#26 Marquette Preview 2018-19

-Jim Root

Key Returners: Markus Howard, Sam Hauser, Sacar Anim, Matt Heldt, Greg Elliott
Key Losses: Andrew Rowsey
Key Newcomers: Joseph Chartouny (Fordham), Ed Morrow (Nebraska), Joey Hauser, Brendan Bailey (Mormon mission), Ike Eke (redshirt)


Outlook: One of the many fruits borne from the Coach K coaching tree, Steve Wojciechowski finds himself in the unenviable position of sitting squarely on the hot seat. Despite bringing in considerable talent to Milwaukee, Coach Woj has made just one NCAA Tournament, losing in the first round in 2017 as a lowly 10-seed. His teams have shown a complete, almost pathological aversion to playing defense, with the past two years being particularly haunting descents into the depths.

Relative to the Golden Eagles’ peers (Power 6 schools), it’s been an outright disaster on this end. Marquette is one of three schools to finish in the bottom 10 in adjusted defensive efficiency in both of the past two seasons, per KenPom:

The other two are LSU, who fired its coach after the first year, and Washington State, who is coached by Ernie Kent, the NCAA coaching equivalent of an unkillable cockroach. Not exactly a great sign for Woj's job security if things continue this way. 

But thankfully, help is on the way! Among many, many weaknesses, perhaps the biggest flaws in the Golden Eagles' D were 1) a lack of size on the perimeter and 2) a lack of physicality in the paint. These won't be fixed overnight, but the transfer additions of Joseph Chartouny as a long-armed, anticipatory point guard and Ed Morrow as a burly, rebound-guzzling forward should help fill these bottomless voids. Chartouny has ranked second and first in the country in steal rate over the last two seasons, using his otherworldly hands and stout frame to create mayhem defensively.  Aside from the steals, though, the benefit of plugging in his 6'3 size in place of 5'10 meatball Andrew Rowsey is a massive upgrade in itself. When Markus Howard played without Rowsey last year, Marquette's defense was Actually, Legitimately Good, but when they played together, hellfire rained down:

Rowsey was a fantastic shooter and one-on-one scorer, but the numbers don't lie - he was an actively harmful defender. Morrow, on the other hand, should greatly help in post defense, rebounding, and rim protection - he profiles as a true power forward, something Marquette hasn't truly seen Steve Taylor in 2015, instead playing a collection of 4-wing or 2-center lineups. 

Within the returning roster, rising sophomores Greg Elliott and Theo John both offer significant defensive upside, as well. Elliott was a disruptive wing defender last year, ranking in the Big East's Top 20 (and Top 275 nationally) in both block and steal rates. He's a string bean, though, so his offseason weight room progress will be key for his impact this year. John is a mobile mountain of a man, a broad 6'9, 240-pounder who showed potential as a rim protector. Like many freshman bigs, though, he fouled far too often to stay on the floor (8.5 per 40 minutes).  Sacar Anim, Jamal Cain, and former Top-100 recruit Brendan Bailey (back from a 2-year Mormon mission) are all toolsy players with potential on D, as well.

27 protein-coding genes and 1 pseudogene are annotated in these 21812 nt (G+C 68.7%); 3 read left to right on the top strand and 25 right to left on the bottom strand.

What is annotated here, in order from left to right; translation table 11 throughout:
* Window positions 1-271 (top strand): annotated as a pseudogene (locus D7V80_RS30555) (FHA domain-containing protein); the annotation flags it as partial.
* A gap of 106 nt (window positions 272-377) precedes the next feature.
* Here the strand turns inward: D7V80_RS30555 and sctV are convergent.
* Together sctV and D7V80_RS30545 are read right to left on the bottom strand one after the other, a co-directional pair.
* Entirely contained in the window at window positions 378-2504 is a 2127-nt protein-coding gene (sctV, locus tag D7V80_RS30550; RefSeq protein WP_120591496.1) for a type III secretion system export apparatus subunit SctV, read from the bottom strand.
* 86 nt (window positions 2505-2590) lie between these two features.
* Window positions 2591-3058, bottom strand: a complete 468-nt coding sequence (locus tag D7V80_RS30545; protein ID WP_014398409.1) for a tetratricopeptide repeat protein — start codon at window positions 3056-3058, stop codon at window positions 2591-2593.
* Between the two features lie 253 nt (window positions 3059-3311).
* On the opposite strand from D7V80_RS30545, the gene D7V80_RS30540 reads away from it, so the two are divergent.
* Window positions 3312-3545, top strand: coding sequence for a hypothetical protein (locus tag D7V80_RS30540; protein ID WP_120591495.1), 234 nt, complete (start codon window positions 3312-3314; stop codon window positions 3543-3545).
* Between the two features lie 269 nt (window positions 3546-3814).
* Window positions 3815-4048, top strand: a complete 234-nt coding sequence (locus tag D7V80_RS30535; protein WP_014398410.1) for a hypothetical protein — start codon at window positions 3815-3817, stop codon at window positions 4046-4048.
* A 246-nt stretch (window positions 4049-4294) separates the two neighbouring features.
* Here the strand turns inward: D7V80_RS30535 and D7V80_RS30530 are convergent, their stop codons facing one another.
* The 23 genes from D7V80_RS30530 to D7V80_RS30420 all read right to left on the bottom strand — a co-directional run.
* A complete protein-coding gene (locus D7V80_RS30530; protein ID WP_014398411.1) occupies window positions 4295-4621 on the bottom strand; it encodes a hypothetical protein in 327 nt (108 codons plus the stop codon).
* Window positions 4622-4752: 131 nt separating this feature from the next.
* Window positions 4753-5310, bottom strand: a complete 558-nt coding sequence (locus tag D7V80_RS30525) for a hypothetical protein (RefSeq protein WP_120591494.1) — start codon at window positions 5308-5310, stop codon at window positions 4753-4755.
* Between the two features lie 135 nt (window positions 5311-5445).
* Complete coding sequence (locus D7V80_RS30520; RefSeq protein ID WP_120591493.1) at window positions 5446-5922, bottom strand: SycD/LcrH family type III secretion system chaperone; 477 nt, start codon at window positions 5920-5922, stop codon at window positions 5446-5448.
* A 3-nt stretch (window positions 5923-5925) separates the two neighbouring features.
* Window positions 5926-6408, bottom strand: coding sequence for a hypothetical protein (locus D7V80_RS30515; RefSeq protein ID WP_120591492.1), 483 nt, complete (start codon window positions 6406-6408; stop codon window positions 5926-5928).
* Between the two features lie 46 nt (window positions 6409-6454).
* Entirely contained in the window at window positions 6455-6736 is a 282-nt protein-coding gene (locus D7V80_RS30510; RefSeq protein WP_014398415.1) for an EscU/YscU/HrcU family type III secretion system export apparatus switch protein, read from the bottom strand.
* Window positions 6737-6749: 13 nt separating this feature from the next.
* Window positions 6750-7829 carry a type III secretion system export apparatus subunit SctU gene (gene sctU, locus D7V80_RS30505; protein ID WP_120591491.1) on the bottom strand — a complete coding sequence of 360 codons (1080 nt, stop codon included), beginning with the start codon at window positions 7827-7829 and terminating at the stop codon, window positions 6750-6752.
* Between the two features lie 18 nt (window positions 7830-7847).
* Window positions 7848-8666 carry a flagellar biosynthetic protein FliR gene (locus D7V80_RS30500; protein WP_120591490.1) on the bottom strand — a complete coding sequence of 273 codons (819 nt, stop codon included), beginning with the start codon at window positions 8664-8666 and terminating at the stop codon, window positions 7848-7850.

The other end of the court is where Marquette has thrived in recent years. Rowsey's devastating collection of stepback moves were nearly impossible to guard, especially given his range, and the team's collective three-point assault (also starring Howard and junior forward Sam Hauser) gave opponents headaches as they scrambled to keep all three covered. Hauser shot an immaculate 48.7% on 195 attempts, and the Golden Eagles welcome his (possibly more talented?) brother Joey Hauser into the mix this year.  Joey won three straight state titles (two alongside his brother) in high school before missing his senior year due to ankle surgery (he then enrolled early at MU), and his combination of guard skills, smooth shooting stroke - something he shares with his brother - and size should make him an impact player right away. 

Chartouny doesn't necessarily fit the bombs-away approach, but he's a skilled passer and should be able to use his height to find Marquette's plethora of scorers. Plus, his presence allows Howard to play off the ball and focus on what he does best - getting buckets.  Elliott and Anim aren't shooters, but Elliott can hit one if left open, and both excel at driving into the space opened by their teammates and finishing at the rim or drawing contact. 

Lastly, I'd be remiss if I didn't give uber-garbage man Matt Heldt some love. Heldt finished #2 in the entire country in offensive rating last year at 138.2 thanks to his commitment to shooting almost exclusively on dump-offs from guards and put-backs. He was an effective rebounder on both ends, he blocked a few shots, and he made his free throws (88%!) - no wonder he's a member of my colleague Matthew's "Know Your Role All-stars," made up of big men who effectively play within themselves. 

Bottom Line: Marquette should be a significantly more balanced team this year, but despite the expected improvement on defense, the offense will still feature a prolific three-point shooting attack behind Howard and the Hausers. Wojo may be on the hot seat entering this year, and while I admit it's risky to believe so thoroughly in a team that hasn't proven its ability to play semi-competent defense, I like the way this roster fits far more than past Marquette iterations.  The NCAA Tournament should be a minimum goal, and aspirations for making the second weekend would not be outrageous.